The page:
Mauricio Umansky calls disputed mansion sale he brokered “unique,” in countersuit

The Agency co-founder still faces a federal lawsuit alleging he conspired with investor to underpay for the home

Sep.September 19, 2018 08:00 AM
Mauricio Umansky (Credit: iStock)

One month after Agency co-founder Mauricio Umansky was hit with a federal lawsuit for allegedly conspiring with another investor to underpay for a Malibu mansion then flip the property, he has countersued. Umansky also sought to dismiss the initial charges.

But a judge has allowed the first case to proceed, and now with Umansky’s counterclaim, the legal turmoil surrounding the case shows no signs of letting up.

In the initial June complaint against Umansky, Western World Insurance claimed he misled the owner of the Malibu mansion into selling the property to Mauricio Oberfeld for below market value. Umansky also invested in the home. The insurance company sued, seeking relief from having to pay any damages to the seller for the lost proceeds.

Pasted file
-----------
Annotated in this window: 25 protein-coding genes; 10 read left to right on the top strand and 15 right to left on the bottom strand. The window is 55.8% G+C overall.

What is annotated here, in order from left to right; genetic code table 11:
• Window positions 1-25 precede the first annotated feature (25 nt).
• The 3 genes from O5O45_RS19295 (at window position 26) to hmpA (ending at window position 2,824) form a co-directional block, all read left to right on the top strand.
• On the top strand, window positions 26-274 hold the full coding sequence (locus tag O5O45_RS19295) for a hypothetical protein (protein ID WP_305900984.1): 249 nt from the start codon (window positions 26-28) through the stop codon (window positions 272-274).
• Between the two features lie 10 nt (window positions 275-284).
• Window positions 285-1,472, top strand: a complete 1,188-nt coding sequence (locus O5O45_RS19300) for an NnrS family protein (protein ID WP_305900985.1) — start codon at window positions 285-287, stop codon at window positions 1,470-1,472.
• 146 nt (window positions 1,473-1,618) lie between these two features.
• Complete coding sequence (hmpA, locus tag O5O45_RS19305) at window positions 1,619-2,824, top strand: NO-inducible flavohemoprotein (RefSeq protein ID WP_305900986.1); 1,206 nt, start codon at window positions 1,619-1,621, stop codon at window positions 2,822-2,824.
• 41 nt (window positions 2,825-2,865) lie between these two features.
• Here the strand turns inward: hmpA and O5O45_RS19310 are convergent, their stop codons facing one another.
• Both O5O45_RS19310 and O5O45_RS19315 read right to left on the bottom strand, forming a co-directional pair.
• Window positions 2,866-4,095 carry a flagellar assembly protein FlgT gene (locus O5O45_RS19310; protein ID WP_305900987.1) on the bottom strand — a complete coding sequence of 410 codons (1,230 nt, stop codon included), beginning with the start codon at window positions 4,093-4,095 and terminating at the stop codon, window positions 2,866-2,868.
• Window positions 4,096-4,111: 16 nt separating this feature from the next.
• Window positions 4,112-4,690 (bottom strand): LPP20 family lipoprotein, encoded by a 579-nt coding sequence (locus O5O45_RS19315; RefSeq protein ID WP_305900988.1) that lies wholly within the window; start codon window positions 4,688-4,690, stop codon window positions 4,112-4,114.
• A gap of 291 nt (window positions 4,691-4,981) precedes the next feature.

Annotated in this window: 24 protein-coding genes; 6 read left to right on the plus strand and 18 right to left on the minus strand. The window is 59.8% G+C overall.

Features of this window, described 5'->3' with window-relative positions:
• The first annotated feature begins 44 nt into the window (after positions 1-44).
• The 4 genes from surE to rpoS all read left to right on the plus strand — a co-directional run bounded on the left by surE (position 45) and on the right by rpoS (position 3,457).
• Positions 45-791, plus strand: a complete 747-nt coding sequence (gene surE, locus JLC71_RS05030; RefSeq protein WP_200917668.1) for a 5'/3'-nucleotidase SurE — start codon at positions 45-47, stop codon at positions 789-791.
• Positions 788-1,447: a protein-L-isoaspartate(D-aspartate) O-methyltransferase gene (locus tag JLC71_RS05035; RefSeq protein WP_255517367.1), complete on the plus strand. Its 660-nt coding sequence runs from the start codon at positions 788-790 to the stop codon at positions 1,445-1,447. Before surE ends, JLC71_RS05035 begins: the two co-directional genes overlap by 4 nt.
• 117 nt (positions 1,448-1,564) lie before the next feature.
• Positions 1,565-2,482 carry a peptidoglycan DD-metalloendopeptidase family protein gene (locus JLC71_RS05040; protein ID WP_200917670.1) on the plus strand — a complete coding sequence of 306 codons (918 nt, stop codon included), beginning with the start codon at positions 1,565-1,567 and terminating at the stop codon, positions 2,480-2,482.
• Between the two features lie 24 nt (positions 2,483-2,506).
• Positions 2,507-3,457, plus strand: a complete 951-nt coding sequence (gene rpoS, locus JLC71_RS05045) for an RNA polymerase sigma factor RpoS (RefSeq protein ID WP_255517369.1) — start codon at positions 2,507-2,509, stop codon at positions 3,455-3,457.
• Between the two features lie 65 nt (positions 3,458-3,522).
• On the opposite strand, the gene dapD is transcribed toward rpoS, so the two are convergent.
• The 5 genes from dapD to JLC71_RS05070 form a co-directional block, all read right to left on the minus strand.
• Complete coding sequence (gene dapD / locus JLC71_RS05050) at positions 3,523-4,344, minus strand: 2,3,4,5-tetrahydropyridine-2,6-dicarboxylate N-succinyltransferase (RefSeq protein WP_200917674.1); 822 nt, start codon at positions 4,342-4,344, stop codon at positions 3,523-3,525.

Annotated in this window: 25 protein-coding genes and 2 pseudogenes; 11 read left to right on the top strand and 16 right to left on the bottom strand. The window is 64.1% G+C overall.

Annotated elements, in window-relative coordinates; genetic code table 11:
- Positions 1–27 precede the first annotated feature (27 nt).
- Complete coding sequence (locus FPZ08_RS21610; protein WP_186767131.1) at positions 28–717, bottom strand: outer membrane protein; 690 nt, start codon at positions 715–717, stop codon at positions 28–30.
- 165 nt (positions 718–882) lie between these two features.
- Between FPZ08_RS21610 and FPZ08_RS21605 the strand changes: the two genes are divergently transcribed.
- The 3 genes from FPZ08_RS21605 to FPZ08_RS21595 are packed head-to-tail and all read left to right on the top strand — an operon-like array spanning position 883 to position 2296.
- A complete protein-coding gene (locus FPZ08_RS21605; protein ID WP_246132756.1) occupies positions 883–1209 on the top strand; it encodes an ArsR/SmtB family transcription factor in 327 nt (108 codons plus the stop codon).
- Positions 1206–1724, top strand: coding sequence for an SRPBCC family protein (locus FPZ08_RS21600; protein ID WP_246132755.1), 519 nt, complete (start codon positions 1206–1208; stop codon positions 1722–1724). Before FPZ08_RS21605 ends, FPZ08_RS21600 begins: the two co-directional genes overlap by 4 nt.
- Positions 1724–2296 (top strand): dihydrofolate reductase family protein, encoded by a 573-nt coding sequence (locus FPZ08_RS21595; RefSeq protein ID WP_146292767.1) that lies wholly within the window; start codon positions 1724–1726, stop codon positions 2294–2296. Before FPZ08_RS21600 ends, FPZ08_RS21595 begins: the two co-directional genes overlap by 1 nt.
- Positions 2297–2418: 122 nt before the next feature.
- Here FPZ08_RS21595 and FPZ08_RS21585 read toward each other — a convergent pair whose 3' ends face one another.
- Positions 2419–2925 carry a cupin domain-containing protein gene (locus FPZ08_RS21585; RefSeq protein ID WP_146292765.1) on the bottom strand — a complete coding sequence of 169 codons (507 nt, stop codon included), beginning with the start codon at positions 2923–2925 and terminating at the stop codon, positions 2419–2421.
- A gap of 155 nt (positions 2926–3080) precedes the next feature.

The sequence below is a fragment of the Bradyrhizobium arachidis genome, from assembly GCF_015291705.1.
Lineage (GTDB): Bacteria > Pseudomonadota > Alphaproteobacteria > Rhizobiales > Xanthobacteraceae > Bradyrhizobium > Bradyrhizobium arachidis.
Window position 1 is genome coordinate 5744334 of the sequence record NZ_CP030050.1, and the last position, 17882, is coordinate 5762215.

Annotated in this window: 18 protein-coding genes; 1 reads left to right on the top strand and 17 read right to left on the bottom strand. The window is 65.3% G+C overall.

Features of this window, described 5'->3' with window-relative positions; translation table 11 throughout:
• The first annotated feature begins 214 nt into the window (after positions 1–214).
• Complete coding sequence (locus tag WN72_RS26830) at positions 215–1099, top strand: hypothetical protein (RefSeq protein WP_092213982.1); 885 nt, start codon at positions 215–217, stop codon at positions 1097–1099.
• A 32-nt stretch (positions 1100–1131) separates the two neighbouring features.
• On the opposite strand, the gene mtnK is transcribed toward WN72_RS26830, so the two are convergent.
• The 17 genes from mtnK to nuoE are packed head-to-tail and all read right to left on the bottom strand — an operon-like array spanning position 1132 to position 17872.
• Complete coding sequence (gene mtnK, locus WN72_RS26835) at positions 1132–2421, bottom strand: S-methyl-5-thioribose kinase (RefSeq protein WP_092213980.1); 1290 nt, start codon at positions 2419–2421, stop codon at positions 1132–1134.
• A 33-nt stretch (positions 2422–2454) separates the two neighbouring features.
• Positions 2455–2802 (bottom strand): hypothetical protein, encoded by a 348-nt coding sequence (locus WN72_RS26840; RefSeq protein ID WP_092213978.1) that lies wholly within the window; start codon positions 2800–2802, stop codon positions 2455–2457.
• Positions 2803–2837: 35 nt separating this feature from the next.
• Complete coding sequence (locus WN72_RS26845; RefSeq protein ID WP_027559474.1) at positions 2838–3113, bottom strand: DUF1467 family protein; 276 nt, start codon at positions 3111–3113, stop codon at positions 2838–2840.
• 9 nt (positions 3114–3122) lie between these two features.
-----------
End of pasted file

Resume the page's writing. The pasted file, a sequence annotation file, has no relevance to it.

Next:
Umansky and Oberfeld later flipped the home for $70 million, more than double what they paid, according to Western World’s suit. The insurance company also alleges Umansky hid higher offers on the property.

But according to Umanksy’s countersuit, he “did exactly what he was retained to do” by selling the 15,000-square-foot mansion on Sweetwater Road in Malibu to Oberfeld. “He sold the Sweetwater Property with virtually no publicity, under a strict deadline, and at a price above the appraised value,” according to the countersuit, filed late last month.

Umansky was tapped as the listing agent to sell the property in May 2015. The seller, Teodoro Nguema Obiang, the son of Equatorial Guinea president Teodoro Obiang, had struck a deal with the U.S. government that required he sell the property and give proceeds of the sales to both his native country and the United States.

U.S. prosecutors accused the younger Obiang of using stolen funds to purchase a number of lavish assets, including the mansion in Malibu.

In the counter-complaint, Umansky called the sale of the mansion “unique.”

“The entire transaction was subject to the terms of a settlement agreement between the U.S. and the seller, and every aspect of the transaction was reviewed and approved by the U.S. Department of Justice,” the suit alleges.

Umansky is requesting reimbursement for any legal costs incurred, as well as compensatory and punitive damages.

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